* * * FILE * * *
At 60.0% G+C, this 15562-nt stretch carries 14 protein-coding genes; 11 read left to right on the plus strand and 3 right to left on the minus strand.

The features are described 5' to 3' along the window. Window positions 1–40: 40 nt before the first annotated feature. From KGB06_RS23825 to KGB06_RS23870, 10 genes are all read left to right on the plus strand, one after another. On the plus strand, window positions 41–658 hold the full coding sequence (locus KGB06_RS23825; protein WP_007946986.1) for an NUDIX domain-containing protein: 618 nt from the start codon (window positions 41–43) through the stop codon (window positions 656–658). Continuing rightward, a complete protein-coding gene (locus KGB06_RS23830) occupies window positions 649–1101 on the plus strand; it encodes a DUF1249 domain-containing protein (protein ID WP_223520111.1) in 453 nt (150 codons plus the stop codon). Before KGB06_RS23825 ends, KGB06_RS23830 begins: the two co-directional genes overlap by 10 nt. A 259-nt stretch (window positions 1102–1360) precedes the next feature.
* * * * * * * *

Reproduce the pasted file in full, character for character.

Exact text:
At 60.0% G+C, this 15562-nt stretch carries 14 protein-coding genes; 11 read left to right on the plus strand and 3 right to left on the minus strand.

The features are described 5' to 3' along the window. Window positions 1–40: 40 nt before the first annotated feature. From KGB06_RS23825 to KGB06_RS23870, 10 genes are all read left to right on the plus strand, one after another. On the plus strand, window positions 41–658 hold the full coding sequence (locus KGB06_RS23825; protein WP_007946986.1) for an NUDIX domain-containing protein: 618 nt from the start codon (window positions 41–43) through the stop codon (window positions 656–658). Continuing rightward, a complete protein-coding gene (locus KGB06_RS23830) occupies window positions 649–1101 on the plus strand; it encodes a DUF1249 domain-containing protein (protein ID WP_223520111.1) in 453 nt (150 codons plus the stop codon). Before KGB06_RS23825 ends, KGB06_RS23830 begins: the two co-directional genes overlap by 10 nt. A 259-nt stretch (window positions 1102–1360) precedes the next feature.